How to Choose Between Different Eye Drop Products

How to Choose Between Different Eye Drop Products

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When you’re suffering from a condition that’s affecting your eyes, the last thing you want to do is strain them looking for the perfect eye drops.

Walk down the aisle of a pharmacy, and you’ll treat yourself to an ocean of eye drop products.

It’s easy to pick one randomly and head home to rest your eyes.

But if you put just a little bit more effort, you can find the best way to relieve your condition.

Eye drop products are available for dry eyes, allergies, itching, redness, and more severe conditions.

Study your symptoms to find the best eye drops for your condition.

Lubricating Eye Drops for Dry Eyes

Dry eyes and irritation occur because of increased tear evaporation or decreased tear secretion.

Risk factors that cause dry eyes include advanced age, smoking, dry weather, excessive computer use, contact lens wear, and some medications.

Look for lubricating eye drops, or artificial tears, to relieve your dry eyes.

Lubricating eye drops you can get over-the-counter provide relief by adding tear elements to supplement your natural tears.

They add moisture to your eyes to make you more comfortable.

When you buy artificial tears, you should look out for two categories:

  1. Artificial Tears with Preservatives – The preservatives prevent the growth of bacteria once you open the bottle. But the preservatives can cause irritation if your dry eyes are severe.
  2. Preservative-Free Artificial Tears – If you find yourself applying artificial tears throughout the day, find eye drops that do not contain preservatives.

If you believe you have chronic dry eyes, you should consult an eye doctor to prescribe eye drops better suited to handle your condition.

Dry Eyes from Wearing Contact Lenses

People who wear contact lenses can minimize dryness by applying rewetting drops.

These add moisture to the eyes and can relieve discomfort or even pain caused by dry contact lenses.

But check with your eye doctor to ensure your contact lens is compatible with the rewetting drops before you use them.

Decongestant Eye Drops to Relieve Redness

“Red eyes” refers to eyes that are red, irritated, and bloodshot.

Allergens, eye fatigue, contact lenses that have been worn too long, or common eye infections can cause redness in your eyes.

Use decongestant eye drops to eliminate red eyes.

These eye drops shrink blood vessels in the white of your eyes using vasoconstrictors resulting in making the blood vessels less visible and your eyes less red.

But decongestant eye drops can cause dryness or irritation.

They can also cover up a more serious problem.

Consult your eye doctor to get to the cause of your red eyes.

Once you know what’s causing the red eyes, they can tell you the best way to treat it.

For example, if allergies or conjunctivitis is causing your red eyes, there are specific treatments or eye drops for your condition.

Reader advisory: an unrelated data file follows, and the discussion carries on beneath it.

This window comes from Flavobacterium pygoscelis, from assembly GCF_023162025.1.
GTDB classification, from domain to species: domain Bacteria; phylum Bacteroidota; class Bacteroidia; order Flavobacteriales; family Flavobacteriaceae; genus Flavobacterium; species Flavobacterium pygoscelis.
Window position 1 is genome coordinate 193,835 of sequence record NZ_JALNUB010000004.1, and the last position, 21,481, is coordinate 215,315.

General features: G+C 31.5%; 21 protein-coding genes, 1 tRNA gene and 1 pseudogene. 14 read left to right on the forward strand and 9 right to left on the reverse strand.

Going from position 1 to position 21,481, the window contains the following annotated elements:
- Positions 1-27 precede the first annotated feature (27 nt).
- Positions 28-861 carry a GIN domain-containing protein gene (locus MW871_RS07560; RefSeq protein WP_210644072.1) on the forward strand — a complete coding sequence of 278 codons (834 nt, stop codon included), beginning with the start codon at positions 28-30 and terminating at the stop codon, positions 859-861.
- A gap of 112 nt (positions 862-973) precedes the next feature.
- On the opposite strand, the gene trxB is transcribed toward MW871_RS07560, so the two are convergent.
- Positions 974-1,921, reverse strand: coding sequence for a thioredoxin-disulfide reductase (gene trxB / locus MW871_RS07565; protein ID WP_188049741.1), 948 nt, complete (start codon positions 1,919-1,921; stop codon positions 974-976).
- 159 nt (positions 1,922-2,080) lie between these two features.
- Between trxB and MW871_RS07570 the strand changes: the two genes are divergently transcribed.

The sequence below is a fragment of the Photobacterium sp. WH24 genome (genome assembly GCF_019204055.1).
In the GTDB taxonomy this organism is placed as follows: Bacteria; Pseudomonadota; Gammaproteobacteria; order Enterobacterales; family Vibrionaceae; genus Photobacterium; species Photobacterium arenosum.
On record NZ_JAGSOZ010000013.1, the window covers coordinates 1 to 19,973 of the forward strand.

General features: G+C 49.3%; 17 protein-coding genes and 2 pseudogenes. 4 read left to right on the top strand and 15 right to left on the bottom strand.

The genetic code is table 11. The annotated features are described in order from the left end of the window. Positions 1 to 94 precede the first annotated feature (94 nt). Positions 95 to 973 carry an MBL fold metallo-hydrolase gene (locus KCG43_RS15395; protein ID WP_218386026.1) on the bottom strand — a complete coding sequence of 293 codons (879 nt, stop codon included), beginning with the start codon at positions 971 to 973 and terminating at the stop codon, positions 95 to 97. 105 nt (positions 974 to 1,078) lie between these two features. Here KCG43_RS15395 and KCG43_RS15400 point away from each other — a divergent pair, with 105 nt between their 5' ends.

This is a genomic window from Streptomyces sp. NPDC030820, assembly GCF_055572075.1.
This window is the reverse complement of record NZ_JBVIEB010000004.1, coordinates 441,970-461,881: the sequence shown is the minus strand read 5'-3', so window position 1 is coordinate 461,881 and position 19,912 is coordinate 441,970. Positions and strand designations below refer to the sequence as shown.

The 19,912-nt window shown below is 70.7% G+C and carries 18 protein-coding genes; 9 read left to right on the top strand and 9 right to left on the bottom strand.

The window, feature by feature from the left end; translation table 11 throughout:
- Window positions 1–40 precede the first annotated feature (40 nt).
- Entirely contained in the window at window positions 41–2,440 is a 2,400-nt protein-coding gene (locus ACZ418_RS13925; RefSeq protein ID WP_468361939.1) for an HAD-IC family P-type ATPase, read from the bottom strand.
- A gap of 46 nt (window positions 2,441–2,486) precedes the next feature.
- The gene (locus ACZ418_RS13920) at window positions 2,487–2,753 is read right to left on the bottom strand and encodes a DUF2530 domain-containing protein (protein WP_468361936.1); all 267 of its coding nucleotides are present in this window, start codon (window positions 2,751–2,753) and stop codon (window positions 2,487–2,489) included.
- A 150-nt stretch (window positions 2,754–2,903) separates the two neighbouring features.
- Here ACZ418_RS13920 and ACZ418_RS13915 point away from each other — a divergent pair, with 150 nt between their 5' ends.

Itchy Red Eyes Caused by Allergies

Allergens like pollen, pet dander, dust, mold, and irritants like cigarette smoke or perfume can trigger a reaction from your eyes.

Allergies can cause your eyes to itch, burn, turn red, or even produce a watery discharge.

For situations caused by an allergic reaction, antihistamine eye drops are best.

They’re specially formulated to reduce histamine in the eye tissues and treat the symptoms arising from the allergens.

Eye Drop Products to Treat Infections

At some point in your life chances are high that you’ll contract conjunctivitis, or “pink eye.” It’s one of the most common forms of eye infection.

In some cases, you can relieve the inflammation and dryness from conjunctivitis by using a cold compress and over-the-counter artificial tears.

But in severe cases, it’s best to consult an eye doctor to determine the best treatment.

For example, bacterial conjunctivitis will make your eyes red, sore, and discharge a thick yellow fluid.

A mild case can improve without treatment within 2 to 5 days.

Or the bacterial infection can last up to 2 or 3 weeks.

Antibiotics delivered as eye drops (or as an ointment) can shorten the duration and reduce the spread of infection.

Other forms of conjunctivitis include those caused by viruses and allergens.

Viral conjunctivitis is mostly mild and will go away within 7 to 14 days.

During this period, you can use lubricating eye drops to relieve some of your discomfort.

You can alleviate some of the symptoms associated with allergic conjunctivitis by applying the antihistamine eye drops that we mentioned earlier.

You’re likely to find what you’re looking for on the shelf of your pharmacy.

But it’s always a good idea to pay a visit to your eye doctor to have your eyes examined.

You’ll get a professional’s opinion, and possibly get a better solution than what’s available to you in a pharmacy.

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